Labour's NEC have banned the use of terms they deem to be offensive; anyone using 'scab', 'scum' or 'traitor' against another member of the party faces sanctions. But this anti-bullying stance is undermined by their tacit approval of insults targeting Corbyn's supporters. Use of 'Trots', 'revolutionary communists', 'champagne socialists' and 'thugs' by anti-Corbyn members of the Labour party and PLP continues without reproach and often without evidence. These mantras are echoed throughout the press, with Carole Malone of the Mirror going as far as 'Lenin style bully boys who'd send women to the Gulag'. I suspect Carole is fond of a bit of attention so I won't reward her with too much. But I wonder where she found hundreds of thousands of 'bully boys', whether she has a comparable insult for Corbyn's countless female supporters, and whether she has considered how profoundly disrespectful this is to over a million people who suffered and died in Gulags. I'm sure the irony of using an offensive title for an article focussed on bullying, allegedly perpetrated by those she attacks with it, is not lost on Carole. She's nobody's fool.
There will always be a minority among any movement who fit whichever insult you hurl at them, but the majority of 'Corbynistas' do not deserve the above designations; nor do they come from any single demographic. Minimal time spent scanning headlines reveals obvious contradictions indicating they cannot be one homogeneous, non-representative sub-group. The outcry over a £25 fee to enable supporters to vote in the leadership contest was only of such magnitude because it left many from low income households in financial hardship or excluded from participation; it was widely interpreted as a move to redress the balance in favour of the Centrists. Are those who struggle to find £25 really champagne socialists who can afford to support a naïve ideology whilst being ignorant of its impact on those less well off?
The level of horror evoked by talk of the Labour membership shifting to the left indicates either a short memory or a lack of familiarity with party history and claims that the new members do not belong there are ironic - many have thought the same about the more 'Blairite' members for 20 years. We hear that Corbynistas are not real Labour people; on the contrary, many I speak to emphasise they were lifelong Labour voters, that their family or community always had been, but they lost faith under New Labour and their votes went elsewhere. Upon investigation I found not only returning Labour voters lured back by Corbyn's vision but many who usually vote Green or Liberal Democrat; then there are those who always vote Labour come what may, I have even spoken to a few Conservatives who, disillusioned by the party's move to the right, have found something which resonates with them in Corbyn's would-be Britain.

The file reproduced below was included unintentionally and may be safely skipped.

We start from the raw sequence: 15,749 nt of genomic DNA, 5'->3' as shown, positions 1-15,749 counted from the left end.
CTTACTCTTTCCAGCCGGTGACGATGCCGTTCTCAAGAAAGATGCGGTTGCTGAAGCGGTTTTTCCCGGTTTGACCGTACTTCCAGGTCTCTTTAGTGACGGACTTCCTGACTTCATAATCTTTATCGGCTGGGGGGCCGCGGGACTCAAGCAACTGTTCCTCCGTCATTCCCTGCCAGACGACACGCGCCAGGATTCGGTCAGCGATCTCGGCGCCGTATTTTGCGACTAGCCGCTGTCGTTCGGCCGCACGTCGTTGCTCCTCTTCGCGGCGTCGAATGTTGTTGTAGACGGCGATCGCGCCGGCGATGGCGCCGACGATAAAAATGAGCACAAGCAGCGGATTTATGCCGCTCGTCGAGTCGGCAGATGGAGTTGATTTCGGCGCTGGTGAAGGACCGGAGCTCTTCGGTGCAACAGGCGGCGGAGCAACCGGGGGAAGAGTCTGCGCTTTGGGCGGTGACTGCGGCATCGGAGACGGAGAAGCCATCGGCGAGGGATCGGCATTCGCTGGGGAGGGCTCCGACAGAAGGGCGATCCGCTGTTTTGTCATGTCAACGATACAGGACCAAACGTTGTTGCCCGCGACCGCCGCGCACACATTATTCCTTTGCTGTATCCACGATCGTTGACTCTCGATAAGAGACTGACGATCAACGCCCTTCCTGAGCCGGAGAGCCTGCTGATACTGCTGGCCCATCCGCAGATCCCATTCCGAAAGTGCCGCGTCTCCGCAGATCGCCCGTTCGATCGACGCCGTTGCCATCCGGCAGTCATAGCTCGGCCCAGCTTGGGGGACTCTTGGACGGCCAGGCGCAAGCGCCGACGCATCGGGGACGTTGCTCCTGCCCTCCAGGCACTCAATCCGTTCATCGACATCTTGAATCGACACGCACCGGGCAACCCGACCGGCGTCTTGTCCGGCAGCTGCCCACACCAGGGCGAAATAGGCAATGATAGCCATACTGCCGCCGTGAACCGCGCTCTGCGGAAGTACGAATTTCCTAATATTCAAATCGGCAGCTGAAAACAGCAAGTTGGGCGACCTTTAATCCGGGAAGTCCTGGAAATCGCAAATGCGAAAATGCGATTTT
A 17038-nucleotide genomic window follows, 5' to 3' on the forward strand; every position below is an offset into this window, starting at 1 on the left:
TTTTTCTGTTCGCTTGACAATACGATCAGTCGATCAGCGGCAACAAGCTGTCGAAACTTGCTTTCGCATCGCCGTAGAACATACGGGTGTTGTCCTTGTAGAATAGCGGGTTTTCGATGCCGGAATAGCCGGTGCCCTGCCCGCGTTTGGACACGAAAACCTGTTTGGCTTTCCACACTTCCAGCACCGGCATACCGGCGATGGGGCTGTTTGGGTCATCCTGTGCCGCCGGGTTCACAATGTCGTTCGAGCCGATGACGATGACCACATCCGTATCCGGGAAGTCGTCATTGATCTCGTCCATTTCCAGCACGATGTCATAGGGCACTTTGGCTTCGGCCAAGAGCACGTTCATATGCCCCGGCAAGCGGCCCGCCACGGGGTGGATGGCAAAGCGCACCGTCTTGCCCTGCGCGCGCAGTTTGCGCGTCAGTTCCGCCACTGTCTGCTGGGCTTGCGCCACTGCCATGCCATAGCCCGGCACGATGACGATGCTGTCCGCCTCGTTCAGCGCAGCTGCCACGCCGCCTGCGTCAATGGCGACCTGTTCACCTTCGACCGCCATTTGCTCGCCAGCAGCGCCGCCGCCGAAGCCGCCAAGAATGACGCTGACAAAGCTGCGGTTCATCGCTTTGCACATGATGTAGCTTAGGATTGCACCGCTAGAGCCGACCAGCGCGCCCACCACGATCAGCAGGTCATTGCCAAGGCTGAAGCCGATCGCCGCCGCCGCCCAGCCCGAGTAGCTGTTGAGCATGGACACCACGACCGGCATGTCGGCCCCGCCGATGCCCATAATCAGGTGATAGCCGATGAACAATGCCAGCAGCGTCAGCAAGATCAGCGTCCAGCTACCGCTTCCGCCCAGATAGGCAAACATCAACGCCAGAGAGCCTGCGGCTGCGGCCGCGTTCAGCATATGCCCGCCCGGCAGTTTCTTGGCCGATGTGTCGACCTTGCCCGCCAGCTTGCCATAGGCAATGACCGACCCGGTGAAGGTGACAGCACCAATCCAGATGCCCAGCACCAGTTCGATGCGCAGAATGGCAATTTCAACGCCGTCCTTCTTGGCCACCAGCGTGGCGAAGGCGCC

This should come as no surprise; his policies are not hard left. If anything the perception that they are is symptomatic of the drift to the centre right in U.K politics. People from across the political spectrum agree with his proposals as long as you don't mention 'Corbyn', 'Left-wing' or 'Socialism'. His views about re-nationalisation of some services are hardly radical, his stance on Trident is widely supported regardless of people's political leanings and plans for rent controls are well received. The reality is, Corbyn supporters are an eclectic mix, socially, and politically diverse. If Brexit taught us anything, well - some of us, it's that labelling and blaming gets you nowhere. It is far more productive to ask why people want these policies. Why is it that swathes of people are either re-engaging with politics or getting involved for the first time? Not just taking notice, actively getting involved? Something has awoken them with a jolt and I suspect it is not just Corbyn's policies; it is his embodiment of a different kind of politics. He is living proof that wearied justifications for voter apathy such as 'Well what's the point? They're all the same.' no longer apply.
If these labels are so baseless, why do they persist? I would argue they serve to undermine Corbyn's campaign. Having failed to discredit the man himself or reduce his popularity, his opponents seek to invalidate his support base. This undermines the legitimacy of his support, and it tarnishes his politics - if Corbyn's followers are 'Trots' his policies become symbolically associated with the extreme Left. Portraying Corbyn supporters as an 'other', a fanatical personality cult of revolutionary communists, impedes recruitment of further support. If voters feel alienated by what they believe Corbyn supporters to be, they will be dissuaded from following him. This is at best lazy, and at worst downright offensive. Corbyn's supporters are real human beings, just like those who oppose him. Among their ever growing number I found nurses, teachers, civil servants, academics, students, care workers, office workers, parents, people from low income households, the retired, those with disabilities and countless others. They are decent, everyday people. They are tired from fighting a never ending battle to have their voices heard and their well thought out views legitimised, and they are upset- the judgements they face every day are taking an emotional toll. Where are the cries of bullying and intimidation on their behalf? The emphasis on death threats faced by Corbyn himself and the tireless ridicule endured by his supporters? They are there, but they are drowned out by the cacophony of abuse and anti-Corbyn rhetoric.Suggest a correction